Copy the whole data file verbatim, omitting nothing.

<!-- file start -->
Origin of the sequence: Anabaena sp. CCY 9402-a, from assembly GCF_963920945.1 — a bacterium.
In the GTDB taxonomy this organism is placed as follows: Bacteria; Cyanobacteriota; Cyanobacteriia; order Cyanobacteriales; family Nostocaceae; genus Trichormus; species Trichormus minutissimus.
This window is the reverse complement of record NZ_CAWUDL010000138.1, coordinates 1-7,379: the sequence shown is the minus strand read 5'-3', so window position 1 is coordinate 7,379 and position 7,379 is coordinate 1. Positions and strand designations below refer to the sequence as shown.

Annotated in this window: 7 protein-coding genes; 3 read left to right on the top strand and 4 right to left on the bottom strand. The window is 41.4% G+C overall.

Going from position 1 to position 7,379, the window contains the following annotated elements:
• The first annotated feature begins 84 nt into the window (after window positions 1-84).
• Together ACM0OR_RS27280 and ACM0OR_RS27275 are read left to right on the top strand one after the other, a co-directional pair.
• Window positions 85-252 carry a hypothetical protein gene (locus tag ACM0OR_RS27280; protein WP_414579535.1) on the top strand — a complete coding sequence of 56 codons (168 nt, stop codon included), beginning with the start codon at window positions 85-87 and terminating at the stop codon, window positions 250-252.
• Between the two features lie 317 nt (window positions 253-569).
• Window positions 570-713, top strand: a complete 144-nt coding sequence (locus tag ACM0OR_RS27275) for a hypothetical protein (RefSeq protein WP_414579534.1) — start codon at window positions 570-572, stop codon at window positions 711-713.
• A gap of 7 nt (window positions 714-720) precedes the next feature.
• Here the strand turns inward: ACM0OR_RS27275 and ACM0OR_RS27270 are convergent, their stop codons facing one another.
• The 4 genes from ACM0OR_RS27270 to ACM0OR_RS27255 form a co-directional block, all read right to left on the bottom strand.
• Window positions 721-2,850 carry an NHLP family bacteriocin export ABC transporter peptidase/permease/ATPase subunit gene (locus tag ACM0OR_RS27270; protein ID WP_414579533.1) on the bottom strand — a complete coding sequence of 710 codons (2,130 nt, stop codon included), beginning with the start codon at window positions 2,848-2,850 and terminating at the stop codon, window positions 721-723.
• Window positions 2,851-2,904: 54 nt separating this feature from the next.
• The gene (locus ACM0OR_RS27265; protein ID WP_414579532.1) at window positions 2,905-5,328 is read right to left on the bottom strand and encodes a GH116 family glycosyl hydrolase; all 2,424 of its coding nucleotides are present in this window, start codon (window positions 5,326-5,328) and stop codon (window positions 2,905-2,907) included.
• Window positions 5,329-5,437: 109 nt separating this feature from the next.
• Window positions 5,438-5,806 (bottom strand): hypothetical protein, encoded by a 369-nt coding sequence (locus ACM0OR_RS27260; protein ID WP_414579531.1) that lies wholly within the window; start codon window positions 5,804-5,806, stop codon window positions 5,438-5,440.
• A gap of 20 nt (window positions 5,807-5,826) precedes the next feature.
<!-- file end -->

Origin of the sequence: Anabaena sp. CCY 9402-a, from assembly GCF_963920945.1 — a bacterium.
In the GTDB taxonomy this organism is placed as follows: Bacteria; Cyanobacteriota; Cyanobacteriia; order Cyanobacteriales; family Nostocaceae; genus Trichormus; species Trichormus minutissimus.
This window is the reverse complement of record NZ_CAWUDL010000138.1, coordinates 1-7,379: the sequence shown is the minus strand read 5'-3', so window position 1 is coordinate 7,379 and position 7,379 is coordinate 1. Positions and strand designations below refer to the sequence as shown.

Annotated in this window: 7 protein-coding genes; 3 read left to right on the top strand and 4 right to left on the bottom strand. The window is 41.4% G+C overall.

Going from position 1 to position 7,379, the window contains the following annotated elements:
• The first annotated feature begins 84 nt into the window (after window positions 1-84).
• Together ACM0OR_RS27280 and ACM0OR_RS27275 are read left to right on the top strand one after the other, a co-directional pair.
• Window positions 85-252 carry a hypothetical protein gene (locus tag ACM0OR_RS27280; protein WP_414579535.1) on the top strand — a complete coding sequence of 56 codons (168 nt, stop codon included), beginning with the start codon at window positions 85-87 and terminating at the stop codon, window positions 250-252.
• Between the two features lie 317 nt (window positions 253-569).
• Window positions 570-713, top strand: a complete 144-nt coding sequence (locus tag ACM0OR_RS27275) for a hypothetical protein (RefSeq protein WP_414579534.1) — start codon at window positions 570-572, stop codon at window positions 711-713.
• A gap of 7 nt (window positions 714-720) precedes the next feature.
• Here the strand turns inward: ACM0OR_RS27275 and ACM0OR_RS27270 are convergent, their stop codons facing one another.
• The 4 genes from ACM0OR_RS27270 to ACM0OR_RS27255 form a co-directional block, all read right to left on the bottom strand.
• Window positions 721-2,850 carry an NHLP family bacteriocin export ABC transporter peptidase/permease/ATPase subunit gene (locus tag ACM0OR_RS27270; protein ID WP_414579533.1) on the bottom strand — a complete coding sequence of 710 codons (2,130 nt, stop codon included), beginning with the start codon at window positions 2,848-2,850 and terminating at the stop codon, window positions 721-723.
• Window positions 2,851-2,904: 54 nt separating this feature from the next.
• The gene (locus ACM0OR_RS27265; protein ID WP_414579532.1) at window positions 2,905-5,328 is read right to left on the bottom strand and encodes a GH116 family glycosyl hydrolase; all 2,424 of its coding nucleotides are present in this window, start codon (window positions 5,326-5,328) and stop codon (window positions 2,905-2,907) included.
• Window positions 5,329-5,437: 109 nt separating this feature from the next.
• Window positions 5,438-5,806 (bottom strand): hypothetical protein, encoded by a 369-nt coding sequence (locus ACM0OR_RS27260; protein ID WP_414579531.1) that lies wholly within the window; start codon window positions 5,804-5,806, stop codon window positions 5,438-5,440.
• A gap of 20 nt (window positions 5,807-5,826) precedes the next feature.